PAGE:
Our Best Fear (1)

Our Best Fear (1)

“Is-is he a man?” asked Lucy. “Aslan a man!” said Mr. Beaver sternly. “Certainly not. I tell you he is the King of the wood and the son of the great Emperor-Beyond-the-Sea. Don’t you know who is the King of Beasts? Aslan is a lion – the Lion, the Great Lion.” “Ooh! said Susan. “I’d thought he was a man. Is he – quite safe? I shall feel rather nervous about meeting a lion.” “That you will, dearie, and no mistake,” said Mrs. Beaver, “if there’s anyone who can appear before Aslan without their knees knocking, they’re either braver than most or else just silly.”  “Then he isn’t safe?” said Lucy. “Safe?” said Mr. Beaver. “Don’t you hear what Mrs. Beaver tells you? Who said anything about safe? ‘Course he isn’t safe. But he’s good. He’s the King, I tell you.” “I’m longing to see him,” said Peter, “even if I do feel frightened when it comes to the point.” “That’s right, Son of Adam,” said Mrs. Beaver…  (C. S. Lewis, The Lion, the Witch and the Wardrobe, c. 1950, pgs 75-76).

We all know our worst fears… heights, public speaking, snakes, darkness, failure, loneliness, and the list goes on. But what is our best fear? The best fear of believers down through history is not a thing at all, but a Person… God. Biblical fear certainly includes the knocking knees and shortage of breath of honest fearfulness before a righteous, almighty God. But there is more to the story.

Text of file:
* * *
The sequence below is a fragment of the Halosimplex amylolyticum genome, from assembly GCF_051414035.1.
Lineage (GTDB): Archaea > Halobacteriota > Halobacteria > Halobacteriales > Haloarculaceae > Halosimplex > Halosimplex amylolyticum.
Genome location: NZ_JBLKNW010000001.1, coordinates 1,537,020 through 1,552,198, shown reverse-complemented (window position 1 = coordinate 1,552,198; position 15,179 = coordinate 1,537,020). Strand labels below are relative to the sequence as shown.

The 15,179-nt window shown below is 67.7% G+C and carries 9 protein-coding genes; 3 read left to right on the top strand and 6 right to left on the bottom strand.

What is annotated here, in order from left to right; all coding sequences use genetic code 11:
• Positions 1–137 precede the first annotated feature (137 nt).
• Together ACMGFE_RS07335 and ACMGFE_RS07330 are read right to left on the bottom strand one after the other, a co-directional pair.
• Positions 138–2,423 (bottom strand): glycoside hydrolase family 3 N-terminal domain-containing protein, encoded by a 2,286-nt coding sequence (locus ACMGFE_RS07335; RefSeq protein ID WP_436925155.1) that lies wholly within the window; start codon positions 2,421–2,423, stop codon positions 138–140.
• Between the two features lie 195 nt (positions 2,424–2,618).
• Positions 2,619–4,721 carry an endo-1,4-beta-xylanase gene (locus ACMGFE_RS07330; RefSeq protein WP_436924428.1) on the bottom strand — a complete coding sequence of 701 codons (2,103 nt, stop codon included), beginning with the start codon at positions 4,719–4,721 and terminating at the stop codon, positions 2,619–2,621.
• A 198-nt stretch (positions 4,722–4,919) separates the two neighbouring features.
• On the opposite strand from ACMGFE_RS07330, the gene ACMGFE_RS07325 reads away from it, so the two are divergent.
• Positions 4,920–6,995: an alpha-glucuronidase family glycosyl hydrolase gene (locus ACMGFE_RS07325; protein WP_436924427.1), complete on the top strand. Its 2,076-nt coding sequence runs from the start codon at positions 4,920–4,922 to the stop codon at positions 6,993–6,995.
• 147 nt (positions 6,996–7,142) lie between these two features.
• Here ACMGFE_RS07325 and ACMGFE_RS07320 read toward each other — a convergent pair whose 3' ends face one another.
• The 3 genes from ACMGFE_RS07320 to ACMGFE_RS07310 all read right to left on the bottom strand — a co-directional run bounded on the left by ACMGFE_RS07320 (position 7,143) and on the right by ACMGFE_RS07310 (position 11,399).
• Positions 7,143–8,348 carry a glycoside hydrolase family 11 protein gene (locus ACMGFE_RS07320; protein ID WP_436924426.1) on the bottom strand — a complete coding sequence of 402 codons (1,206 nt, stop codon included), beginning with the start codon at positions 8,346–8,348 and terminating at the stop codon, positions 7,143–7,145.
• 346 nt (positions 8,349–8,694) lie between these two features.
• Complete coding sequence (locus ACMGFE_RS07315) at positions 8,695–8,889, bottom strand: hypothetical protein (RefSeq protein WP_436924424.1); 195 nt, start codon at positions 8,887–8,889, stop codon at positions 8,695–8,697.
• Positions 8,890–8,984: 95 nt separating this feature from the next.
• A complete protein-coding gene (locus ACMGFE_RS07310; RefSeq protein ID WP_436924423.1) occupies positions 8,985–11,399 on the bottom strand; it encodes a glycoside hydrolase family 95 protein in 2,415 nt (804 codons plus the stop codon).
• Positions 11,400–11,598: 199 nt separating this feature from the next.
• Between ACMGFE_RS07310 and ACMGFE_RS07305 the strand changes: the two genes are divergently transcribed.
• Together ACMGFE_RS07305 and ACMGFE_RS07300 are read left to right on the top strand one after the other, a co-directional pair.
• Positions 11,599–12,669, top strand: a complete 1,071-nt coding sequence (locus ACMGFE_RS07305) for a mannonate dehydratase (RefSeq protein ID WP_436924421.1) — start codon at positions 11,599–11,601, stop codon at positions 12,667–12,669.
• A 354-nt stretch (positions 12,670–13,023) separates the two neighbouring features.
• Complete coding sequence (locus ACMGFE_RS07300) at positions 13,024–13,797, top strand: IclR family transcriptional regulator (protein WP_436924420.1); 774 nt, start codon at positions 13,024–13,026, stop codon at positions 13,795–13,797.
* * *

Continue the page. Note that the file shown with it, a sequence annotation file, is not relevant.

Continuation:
Godly fear in scripture also includes the raised hands of adoration and the bare feet of awe; a shiver of joy and a sigh of contentment; a humbled spirit overcome with devotion; a respectful mind poised to listen; a heart filled with a mixture of reverence, relief and rapture. When our fear looks like this, it turns out to be the heart of worship and the beginning of wisdom. This is what the ancients called “holy dread,” and it serves to keep us honest and real as we know our place before an inscrutable God. In this state of fear, our tendency to domesticate the Almighty would be unthinkable. Stuart Olyott helpfully unpacks “the fear of the Lord” in his commentary on Ecclesiastes: “To fear God means having a reverent respect for Him, because of His greatness and glory. To this is added gratitude for His kindness and mercy, awe at His power, confidence in His wisdom, submission to His will, and delight in the experience of communing in Him. Besides all this, the person who fears God has a deep affection for Him, such as a child might have for a parent.”

No doubt about it. We can’t afford to forget this fear factor: Our Lord may be unsafe, but He is good with a capital G. God is our best fear.

“All nations whom You have made shall come and fall down before You, O Lord, and they shall glorify Your name. For you are great and work wonders! You alone are God. Teach me Your way, O Lord, and I will walk in Your truth; give me singleness of heart to fear Your name.” (Ps. 86:9-11)

One Reply to “Our Best Fear (1)”

  1. Good fear… It’s hard for people to think of but it seems like the one fear the Bible encourages. Everything else is “fear not.” Hard not to have some fear mixed in due to the infinite imbalance in our knowledge, power, etc.. He has over us.